Freddy D’Largo is one of the fire hose mannequins on sale in support of Largo Explorers and the Children’s Burn Foundation.
LARGO – Little Freddy D’Largo and his fellow fire hose mannequins are on a mission.
The kid-sized mannequins, designed and built by Largo firefighters, help teams in fire and rescue training, saving money on the purchase of expensive mannequins. The idea came to the A crew of Station 42, at Belcher Road and East Bay Drive, about a year ago, explained Lt. Warren Cargill.
“I mentioned it to the guys that we were just going to throw the hose away,” Cargill said. “They asked, ‘Do we have any purpose for this?’”
The hose, folded into a starfish shape and dressed with some clothes firefighters’ children had outgrown, mimics the weight and shape of a real child enough to be used in various training scenarios.
“I try to implement them every time we train,” Cargill said. “Whenever we’re using victims, we use them.”
Left out in the sun, the mannequins will absorb heat enough to show up on thermal imaging cameras firefighters use to search out bodies in a smoky building.
“When you go into zero visibility, it’s easier to find an adult than a child. Unfortunately, children tend to hide from us; they’re afraid,” Cargill said.
The “fire-hose kids” can stand in for purchased mannequins, saving the department thousands of dollars. The two mannequins firefighters built initially have held up in more extreme training. The firefighters at Station 42 serve as Largo’s technical response team, helping in more difficult scenarios where the victim needs rescue from a trench, at a high angle, from swift water, a structural collapse or a confined space.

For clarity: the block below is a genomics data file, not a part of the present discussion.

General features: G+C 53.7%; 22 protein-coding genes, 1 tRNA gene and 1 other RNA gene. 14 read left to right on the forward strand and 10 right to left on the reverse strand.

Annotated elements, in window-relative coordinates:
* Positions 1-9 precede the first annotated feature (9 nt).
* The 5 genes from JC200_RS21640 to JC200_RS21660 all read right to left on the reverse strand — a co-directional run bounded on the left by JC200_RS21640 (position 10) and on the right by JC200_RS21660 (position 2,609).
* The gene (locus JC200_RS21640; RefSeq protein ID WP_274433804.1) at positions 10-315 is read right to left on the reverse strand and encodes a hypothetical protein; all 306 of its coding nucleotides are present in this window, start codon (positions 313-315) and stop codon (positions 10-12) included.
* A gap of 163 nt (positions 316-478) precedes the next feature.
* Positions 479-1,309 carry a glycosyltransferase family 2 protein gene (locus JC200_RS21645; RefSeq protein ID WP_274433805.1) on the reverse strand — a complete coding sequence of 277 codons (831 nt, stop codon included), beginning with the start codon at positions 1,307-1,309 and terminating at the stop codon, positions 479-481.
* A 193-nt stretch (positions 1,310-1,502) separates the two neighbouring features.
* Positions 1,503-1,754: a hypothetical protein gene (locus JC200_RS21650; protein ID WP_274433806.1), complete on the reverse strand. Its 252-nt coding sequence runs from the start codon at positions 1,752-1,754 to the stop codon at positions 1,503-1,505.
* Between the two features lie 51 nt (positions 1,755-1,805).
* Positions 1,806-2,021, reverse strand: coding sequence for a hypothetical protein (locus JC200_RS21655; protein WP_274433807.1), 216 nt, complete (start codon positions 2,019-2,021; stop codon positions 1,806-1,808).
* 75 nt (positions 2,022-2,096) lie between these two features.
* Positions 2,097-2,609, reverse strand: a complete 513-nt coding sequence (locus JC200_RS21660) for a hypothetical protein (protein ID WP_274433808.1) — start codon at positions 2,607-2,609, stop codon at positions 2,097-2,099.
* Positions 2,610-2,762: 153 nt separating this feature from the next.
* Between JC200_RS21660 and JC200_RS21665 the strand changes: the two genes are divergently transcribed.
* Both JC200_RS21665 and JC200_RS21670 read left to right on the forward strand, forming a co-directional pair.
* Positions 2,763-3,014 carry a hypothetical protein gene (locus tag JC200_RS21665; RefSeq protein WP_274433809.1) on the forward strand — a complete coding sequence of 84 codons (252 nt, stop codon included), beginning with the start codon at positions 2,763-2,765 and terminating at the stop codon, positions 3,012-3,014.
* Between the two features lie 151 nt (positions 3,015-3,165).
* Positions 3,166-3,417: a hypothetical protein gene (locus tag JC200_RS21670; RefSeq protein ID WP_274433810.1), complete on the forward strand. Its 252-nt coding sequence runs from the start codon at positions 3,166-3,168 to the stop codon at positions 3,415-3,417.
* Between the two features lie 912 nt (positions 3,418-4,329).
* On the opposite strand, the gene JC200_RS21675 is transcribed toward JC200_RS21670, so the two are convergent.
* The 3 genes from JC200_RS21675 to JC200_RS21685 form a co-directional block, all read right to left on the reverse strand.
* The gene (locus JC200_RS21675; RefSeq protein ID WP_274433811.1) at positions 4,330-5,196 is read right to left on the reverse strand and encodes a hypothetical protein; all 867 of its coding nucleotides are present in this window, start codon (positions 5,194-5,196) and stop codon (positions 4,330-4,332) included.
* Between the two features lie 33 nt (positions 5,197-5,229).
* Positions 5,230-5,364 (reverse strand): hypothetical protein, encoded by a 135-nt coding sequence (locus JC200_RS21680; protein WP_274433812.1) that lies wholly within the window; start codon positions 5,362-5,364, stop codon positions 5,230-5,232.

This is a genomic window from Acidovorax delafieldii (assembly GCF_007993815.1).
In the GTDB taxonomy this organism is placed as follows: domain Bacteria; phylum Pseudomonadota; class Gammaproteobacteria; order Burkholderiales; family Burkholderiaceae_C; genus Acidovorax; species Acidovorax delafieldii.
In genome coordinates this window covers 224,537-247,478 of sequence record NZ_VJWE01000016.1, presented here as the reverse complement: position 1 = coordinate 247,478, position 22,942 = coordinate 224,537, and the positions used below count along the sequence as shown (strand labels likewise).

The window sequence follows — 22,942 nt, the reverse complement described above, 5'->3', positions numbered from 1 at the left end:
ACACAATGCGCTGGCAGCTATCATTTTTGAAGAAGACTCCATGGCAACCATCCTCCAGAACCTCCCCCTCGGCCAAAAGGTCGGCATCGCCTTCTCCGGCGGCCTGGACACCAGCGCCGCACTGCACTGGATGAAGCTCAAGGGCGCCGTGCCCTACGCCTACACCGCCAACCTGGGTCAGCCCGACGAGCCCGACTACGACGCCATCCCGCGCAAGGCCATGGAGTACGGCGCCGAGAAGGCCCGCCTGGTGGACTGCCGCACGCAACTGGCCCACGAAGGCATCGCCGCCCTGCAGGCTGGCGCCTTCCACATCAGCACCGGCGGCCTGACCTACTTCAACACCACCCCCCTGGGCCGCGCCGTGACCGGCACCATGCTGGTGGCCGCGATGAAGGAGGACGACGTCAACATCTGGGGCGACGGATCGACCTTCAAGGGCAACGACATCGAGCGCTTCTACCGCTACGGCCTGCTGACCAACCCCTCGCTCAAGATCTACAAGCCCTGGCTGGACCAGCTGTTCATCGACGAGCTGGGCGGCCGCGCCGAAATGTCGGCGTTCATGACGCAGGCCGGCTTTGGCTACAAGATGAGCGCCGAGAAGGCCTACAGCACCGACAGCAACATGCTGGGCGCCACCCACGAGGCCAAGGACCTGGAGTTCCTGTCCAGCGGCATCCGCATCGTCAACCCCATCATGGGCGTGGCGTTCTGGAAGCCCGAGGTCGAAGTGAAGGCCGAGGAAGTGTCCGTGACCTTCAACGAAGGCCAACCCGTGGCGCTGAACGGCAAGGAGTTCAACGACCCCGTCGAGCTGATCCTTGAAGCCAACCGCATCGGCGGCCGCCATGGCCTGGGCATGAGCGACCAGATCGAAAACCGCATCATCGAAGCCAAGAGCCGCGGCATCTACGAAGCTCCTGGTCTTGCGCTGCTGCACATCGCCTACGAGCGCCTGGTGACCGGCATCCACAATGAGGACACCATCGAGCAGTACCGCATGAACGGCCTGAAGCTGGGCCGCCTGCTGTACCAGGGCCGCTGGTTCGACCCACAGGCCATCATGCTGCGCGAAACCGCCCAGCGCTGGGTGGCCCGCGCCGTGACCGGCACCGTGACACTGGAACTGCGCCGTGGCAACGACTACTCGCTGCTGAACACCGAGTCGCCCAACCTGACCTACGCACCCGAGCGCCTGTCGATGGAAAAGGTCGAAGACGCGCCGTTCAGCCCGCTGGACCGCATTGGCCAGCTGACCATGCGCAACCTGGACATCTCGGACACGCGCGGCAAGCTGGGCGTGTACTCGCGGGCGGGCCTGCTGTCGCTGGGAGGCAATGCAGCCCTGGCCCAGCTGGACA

“They’re great – we throw them under cars and buses,” Cargill said. “They’ve been thrown in a trench, buried in dirt, thrown in the Intracoastal for search and rescue in the water. They’ve been around quite a bit.”
Recently, the business owners of Largo’s West Bay Redevelopment district got wind of the idea. Tanya Pistillo of the Wandering Star Art Gallery thought the idea of repurposing fire hose was “really crafty.”
“There’s not a lot of funding going around for a lot of things so I stepped in and asked if there was some way, I could help them raise money,” she said.
Along with creating and selling art from the recycled fire hose, Pistillo suggested the firefighters make more hose kids and put them up for “adoption” as a way of raising money for the fire department’s public education fund.
The firefighters of Station 42 have made five more mannequins to be auctioned off during a reception on Saturday, Nov. 9, 6 to 10 p.m., at the Wandering Star Art Gallery, 220 West Bay Drive.
The reception, a partnership with the Downtown Largo Merchants Association and the Largo Professional Firefighters Local 2427, will feature all firefighter-related art. The proceeds will be split to benefit both the Largo Fire Explorers program and the Children’s Burn Foundation.
“I’m kind of proud of my crew for coming up with this idea. It’s pretty useful for us,” Cargill said. “Hopefully it’ll take off, with the fundraiser too.”
Cargill said that the hose kids are not toys.
“They’re safe, but we just want to make sure that the kids don’t get a hold of them and play,” he said.
He voiced enthusiasm for the union’s new partner.
“I’m looking forward to doing more with the downtown business district. I think it’s long overdue,” he said.
The Nov. 9 reception will be held after the a Community Festival at Ulmer Park, held second Saturdays starting this month.
The first community festival, organized by the Downtown Largo Merchants Association, will be Saturday, Oct. 12, 9 a.m. to 2 p.m., at Ulmer Park, 301 W. Bay Drive. The event will feature live music, food trucks, arts and crafts, games, face painting and raffle prizes. Call Tanya Pistillo at 465-8558.